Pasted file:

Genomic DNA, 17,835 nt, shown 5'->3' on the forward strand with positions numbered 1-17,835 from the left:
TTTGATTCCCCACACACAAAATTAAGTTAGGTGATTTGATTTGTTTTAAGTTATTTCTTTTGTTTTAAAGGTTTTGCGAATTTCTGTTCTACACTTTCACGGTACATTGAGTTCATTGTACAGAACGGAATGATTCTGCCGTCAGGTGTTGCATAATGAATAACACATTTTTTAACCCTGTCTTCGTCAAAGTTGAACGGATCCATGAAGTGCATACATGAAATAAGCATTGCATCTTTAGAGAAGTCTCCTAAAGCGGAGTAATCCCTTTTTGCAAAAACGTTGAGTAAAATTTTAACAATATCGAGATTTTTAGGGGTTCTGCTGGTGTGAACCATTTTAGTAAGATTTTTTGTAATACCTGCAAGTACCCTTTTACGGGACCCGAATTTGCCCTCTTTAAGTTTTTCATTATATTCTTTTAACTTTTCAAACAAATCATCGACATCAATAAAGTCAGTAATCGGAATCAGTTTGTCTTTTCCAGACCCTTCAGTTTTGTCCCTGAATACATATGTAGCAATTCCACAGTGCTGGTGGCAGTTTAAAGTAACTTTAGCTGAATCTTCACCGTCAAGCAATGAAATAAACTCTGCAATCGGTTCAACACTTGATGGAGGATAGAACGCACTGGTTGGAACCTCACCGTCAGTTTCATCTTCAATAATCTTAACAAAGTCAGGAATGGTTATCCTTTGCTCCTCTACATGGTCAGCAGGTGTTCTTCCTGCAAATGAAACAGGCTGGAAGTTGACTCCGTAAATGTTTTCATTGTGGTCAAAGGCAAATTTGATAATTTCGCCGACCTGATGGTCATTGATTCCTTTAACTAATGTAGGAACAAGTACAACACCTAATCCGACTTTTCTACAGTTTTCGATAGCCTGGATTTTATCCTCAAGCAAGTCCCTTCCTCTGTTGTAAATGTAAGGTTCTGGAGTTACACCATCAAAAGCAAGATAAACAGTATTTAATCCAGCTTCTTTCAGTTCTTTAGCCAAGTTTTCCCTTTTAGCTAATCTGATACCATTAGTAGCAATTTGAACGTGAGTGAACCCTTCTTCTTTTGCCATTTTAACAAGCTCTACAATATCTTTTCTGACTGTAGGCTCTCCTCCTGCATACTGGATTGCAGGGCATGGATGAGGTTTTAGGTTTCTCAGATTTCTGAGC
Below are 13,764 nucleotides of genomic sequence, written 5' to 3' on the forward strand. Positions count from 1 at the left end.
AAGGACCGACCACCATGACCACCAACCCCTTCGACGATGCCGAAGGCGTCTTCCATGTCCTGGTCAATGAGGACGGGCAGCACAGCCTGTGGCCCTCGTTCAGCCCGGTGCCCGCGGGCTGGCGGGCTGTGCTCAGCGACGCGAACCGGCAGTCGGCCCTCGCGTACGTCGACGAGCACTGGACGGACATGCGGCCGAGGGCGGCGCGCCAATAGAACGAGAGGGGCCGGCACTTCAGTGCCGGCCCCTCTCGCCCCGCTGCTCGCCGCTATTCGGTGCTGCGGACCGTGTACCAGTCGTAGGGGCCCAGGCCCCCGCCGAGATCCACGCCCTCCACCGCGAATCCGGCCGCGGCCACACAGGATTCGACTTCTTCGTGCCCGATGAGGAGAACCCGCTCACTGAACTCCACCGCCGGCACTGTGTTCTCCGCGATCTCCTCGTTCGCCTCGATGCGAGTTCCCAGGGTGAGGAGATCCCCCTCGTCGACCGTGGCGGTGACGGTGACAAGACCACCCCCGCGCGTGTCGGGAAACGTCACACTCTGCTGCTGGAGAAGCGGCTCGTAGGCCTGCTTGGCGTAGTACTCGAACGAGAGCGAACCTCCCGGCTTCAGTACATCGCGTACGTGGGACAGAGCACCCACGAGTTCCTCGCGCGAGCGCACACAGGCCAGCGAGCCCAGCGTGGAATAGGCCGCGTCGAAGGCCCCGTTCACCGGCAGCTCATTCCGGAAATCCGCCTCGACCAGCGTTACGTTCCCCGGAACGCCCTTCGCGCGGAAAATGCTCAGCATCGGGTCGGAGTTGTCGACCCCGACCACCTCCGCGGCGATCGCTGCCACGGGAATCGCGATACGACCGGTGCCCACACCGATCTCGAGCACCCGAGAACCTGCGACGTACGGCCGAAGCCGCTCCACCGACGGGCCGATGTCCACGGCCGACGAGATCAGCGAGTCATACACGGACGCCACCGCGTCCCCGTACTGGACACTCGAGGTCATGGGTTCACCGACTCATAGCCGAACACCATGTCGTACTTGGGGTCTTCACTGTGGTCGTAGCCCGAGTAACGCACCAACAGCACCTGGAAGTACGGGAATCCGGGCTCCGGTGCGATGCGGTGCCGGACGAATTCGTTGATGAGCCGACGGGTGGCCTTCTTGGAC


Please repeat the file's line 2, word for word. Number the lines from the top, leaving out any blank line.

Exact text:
TTTGATTCCCCACACACAAAATTAAGTTAGGTGATTTGATTTGTTTTAAGTTATTTCTTTTGTTTTAAAGGTTTTGCGAATTTCTGTTCTACACTTTCACGGTACATTGAGTTCATTGTACAGAACGGAATGATTCTGCCGTCAGGTGTTGCATAATGAATAACACATTTTTTAACCCTGTCTTCGTCAAAGTTGAACGGATCCATGAAGTGCATACATGAAATAAGCATTGCATCTTTAGAGAAGTCTCCTAAAGCGGAGTAATCCCTTTTTGCAAAAACGTTGAGTAAAATTTTAACAATATCGAGATTTTTAGGGGTTCTGCTGGTGTGAACCATTTTAGTAAGATTTTTTGTAATACCTGCAAGTACCCTTTTACGGGACCCGAATTTGCCCTCTTTAAGTTTTTCATTATATTCTTTTAACTTTTCAAACAAATCATCGACATCAATAAAGTCAGTAATCGGAATCAGTTTGTCTTTTCCAGACCCTTCAGTTTTGTCCCTGAATACATATGTAGCAATTCCACAGTGCTGGTGGCAGTTTAAAGTAACTTTAGCTGAATCTTCACCGTCAAGCAATGAAATAAACTCTGCAATCGGTTCAACACTTGATGGAGGATAGAACGCACTGGTTGGAACCTCACCGTCAGTTTCATCTTCAATAATCTTAACAAAGTCAGGAATGGTTATCCTTTGCTCCTCTACATGGTCAGCAGGTGTTCTTCCTGCAAATGAAACAGGCTGGAAGTTGACTCCGTAAATGTTTTCATTGTGGTCAAAGGCAAATTTGATAATTTCGCCGACCTGATGGTCATTGATTCCTTTAACTAATGTAGGAACAAGTACAACACCTAATCCGACTTTTCTACAGTTTTCGATAGCCTGGATTTTATCCTCAAGCAAGTCCCTTCCTCTGTTGTAAATGTAAGGTTCTGGAGTTACACCATCAAAAGCAAGATAAACAGTATTTAATCCAGCTTCTTTCAGTTCTTTAGCCAAGTTTTCCCTTTTAGCTAATCTGATACCATTAGTAGCAATTTGAACGTGAGTGAACCCTTCTTCTTTTGCCATTTTAACAAGCTCTACAATATCTTTTCTGACTGTAGGCTCTCCTCCTGCATACTGGATTGCAGGGCATGGATGAGGTTTTAGGTTTCTCAGATTTCTGAGC